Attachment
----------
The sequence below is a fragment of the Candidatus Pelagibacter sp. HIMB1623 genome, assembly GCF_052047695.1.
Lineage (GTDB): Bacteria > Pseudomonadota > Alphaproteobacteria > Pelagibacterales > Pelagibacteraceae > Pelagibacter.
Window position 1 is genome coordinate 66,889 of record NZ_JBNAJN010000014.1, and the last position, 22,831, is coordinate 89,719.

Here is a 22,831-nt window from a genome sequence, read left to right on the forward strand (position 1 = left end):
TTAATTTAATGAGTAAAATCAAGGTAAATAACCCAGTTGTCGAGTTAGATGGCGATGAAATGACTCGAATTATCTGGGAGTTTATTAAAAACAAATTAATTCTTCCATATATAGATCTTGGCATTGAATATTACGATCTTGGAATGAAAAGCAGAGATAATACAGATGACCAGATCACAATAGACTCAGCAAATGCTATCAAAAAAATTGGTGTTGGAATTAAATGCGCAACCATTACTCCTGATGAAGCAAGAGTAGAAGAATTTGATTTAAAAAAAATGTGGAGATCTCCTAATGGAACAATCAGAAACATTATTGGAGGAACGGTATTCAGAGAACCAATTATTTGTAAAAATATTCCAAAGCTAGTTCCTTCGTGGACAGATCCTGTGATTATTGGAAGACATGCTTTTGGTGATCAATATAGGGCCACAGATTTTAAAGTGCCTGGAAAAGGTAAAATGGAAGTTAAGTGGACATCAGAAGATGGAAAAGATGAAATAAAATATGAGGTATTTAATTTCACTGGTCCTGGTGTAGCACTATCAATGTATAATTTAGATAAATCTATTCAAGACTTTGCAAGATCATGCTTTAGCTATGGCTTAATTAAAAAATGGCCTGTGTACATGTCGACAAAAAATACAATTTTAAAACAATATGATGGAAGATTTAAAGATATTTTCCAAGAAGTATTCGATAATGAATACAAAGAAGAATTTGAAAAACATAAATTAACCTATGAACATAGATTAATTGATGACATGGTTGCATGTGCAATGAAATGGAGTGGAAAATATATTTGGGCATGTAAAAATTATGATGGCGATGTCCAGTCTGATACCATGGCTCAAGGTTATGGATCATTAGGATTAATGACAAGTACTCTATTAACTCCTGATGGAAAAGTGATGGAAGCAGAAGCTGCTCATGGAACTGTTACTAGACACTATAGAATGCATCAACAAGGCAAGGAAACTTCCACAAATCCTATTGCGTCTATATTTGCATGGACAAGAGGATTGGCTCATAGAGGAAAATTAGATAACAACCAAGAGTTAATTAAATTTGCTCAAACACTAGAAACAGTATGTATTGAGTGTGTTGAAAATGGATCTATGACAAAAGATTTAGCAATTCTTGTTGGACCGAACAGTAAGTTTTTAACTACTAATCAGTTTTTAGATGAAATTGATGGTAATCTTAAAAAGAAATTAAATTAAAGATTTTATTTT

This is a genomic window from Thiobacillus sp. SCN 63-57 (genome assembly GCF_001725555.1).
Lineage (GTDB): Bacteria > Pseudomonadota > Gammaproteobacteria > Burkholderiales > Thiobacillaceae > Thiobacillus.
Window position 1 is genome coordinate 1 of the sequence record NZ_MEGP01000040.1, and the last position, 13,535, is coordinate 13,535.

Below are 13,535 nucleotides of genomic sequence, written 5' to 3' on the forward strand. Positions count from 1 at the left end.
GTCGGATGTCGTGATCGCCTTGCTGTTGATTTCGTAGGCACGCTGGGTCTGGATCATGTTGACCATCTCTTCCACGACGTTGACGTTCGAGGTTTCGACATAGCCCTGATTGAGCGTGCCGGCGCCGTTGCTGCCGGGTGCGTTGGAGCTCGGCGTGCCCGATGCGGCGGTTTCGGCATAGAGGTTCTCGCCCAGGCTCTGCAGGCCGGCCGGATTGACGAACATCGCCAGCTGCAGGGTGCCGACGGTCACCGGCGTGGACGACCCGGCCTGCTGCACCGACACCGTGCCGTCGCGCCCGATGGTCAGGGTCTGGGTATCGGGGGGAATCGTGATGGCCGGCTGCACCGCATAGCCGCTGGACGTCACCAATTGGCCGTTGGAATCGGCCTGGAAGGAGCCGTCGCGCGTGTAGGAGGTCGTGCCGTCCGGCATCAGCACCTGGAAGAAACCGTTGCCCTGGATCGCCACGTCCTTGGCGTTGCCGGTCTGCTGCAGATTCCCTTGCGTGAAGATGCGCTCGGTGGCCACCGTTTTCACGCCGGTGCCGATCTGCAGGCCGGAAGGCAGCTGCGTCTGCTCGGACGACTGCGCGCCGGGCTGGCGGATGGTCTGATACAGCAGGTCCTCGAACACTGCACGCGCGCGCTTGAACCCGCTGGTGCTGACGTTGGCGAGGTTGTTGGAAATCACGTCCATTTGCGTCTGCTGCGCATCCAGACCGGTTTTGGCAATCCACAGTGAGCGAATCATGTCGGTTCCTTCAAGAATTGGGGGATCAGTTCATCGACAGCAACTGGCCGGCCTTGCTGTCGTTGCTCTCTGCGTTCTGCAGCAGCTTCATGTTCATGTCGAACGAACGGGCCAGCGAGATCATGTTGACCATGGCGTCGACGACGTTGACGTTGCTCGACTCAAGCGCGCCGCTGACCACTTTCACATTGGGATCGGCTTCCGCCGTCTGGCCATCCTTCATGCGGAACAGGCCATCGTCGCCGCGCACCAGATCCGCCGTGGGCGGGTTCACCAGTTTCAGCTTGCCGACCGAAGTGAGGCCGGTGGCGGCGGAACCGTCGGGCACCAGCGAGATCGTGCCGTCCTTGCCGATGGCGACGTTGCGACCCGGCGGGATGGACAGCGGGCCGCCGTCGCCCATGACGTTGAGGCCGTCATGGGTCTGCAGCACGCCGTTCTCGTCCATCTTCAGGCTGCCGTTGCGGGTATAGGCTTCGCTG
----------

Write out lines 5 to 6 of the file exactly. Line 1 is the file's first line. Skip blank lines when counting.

TTAATTTAATGAGTAAAATCAAGGTAAATAACCCAGTTGTCGAGTTAGATGGCGATGAAATGACTCGAATTATCTGGGAGTTTATTAAAAACAAATTAATTCTTCCATATATAGATCTTGGCATTGAATATTACGATCTTGGAATGAAAAGCAGAGATAATACAGATGACCAGATCACAATAGACTCAGCAAATGCTATCAAAAAAATTGGTGTTGGAATTAAATGCGCAACCATTACTCCTGATGAAGCAAGAGTAGAAGAATTTGATTTAAAAAAAATGTGGAGATCTCCTAATGGAACAATCAGAAACATTATTGGAGGAACGGTATTCAGAGAACCAATTATTTGTAAAAATATTCCAAAGCTAGTTCCTTCGTGGACAGATCCTGTGATTATTGGAAGACATGCTTTTGGTGATCAATATAGGGCCACAGATTTTAAAGTGCCTGGAAAAGGTAAAATGGAAGTTAAGTGGACATCAGAAGATGGAAAAGATGAAATAAAATATGAGGTATTTAATTTCACTGGTCCTGGTGTAGCACTATCAATGTATAATTTAGATAAATCTATTCAAGACTTTGCAAGATCATGCTTTAGCTATGGCTTAATTAAAAAATGGCCTGTGTACATGTCGACAAAAAATACAATTTTAAAACAATATGATGGAAGATTTAAAGATATTTTCCAAGAAGTATTCGATAATGAATACAAAGAAGAATTTGAAAAACATAAATTAACCTATGAACATAGATTAATTGATGACATGGTTGCATGTGCAATGAAATGGAGTGGAAAATATATTTGGGCATGTAAAAATTATGATGGCGATGTCCAGTCTGATACCATGGCTCAAGGTTATGGATCATTAGGATTAATGACAAGTACTCTATTAACTCCTGATGGAAAAGTGATGGAAGCAGAAGCTGCTCATGGAACTGTTACTAGACACTATAGAATGCATCAACAAGGCAAGGAAACTTCCACAAATCCTATTGCGTCTATATTTGCATGGACAAGAGGATTGGCTCATAGAGGAAAATTAGATAACAACCAAGAGTTAATTAAATTTGCTCAAACACTAGAAACAGTATGTATTGAGTGTGTTGAAAATGGATCTATGACAAAAGATTTAGCAATTCTTGTTGGACCGAACAGTAAGTTTTTAACTACTAATCAGTTTTTAGATGAAATTGATGGTAATCTTAAAAAGAAATTAAATTAAAGATTTTATTTT

This is a genomic window from Thiobacillus sp. SCN 63-57 (genome assembly GCF_001725555.1).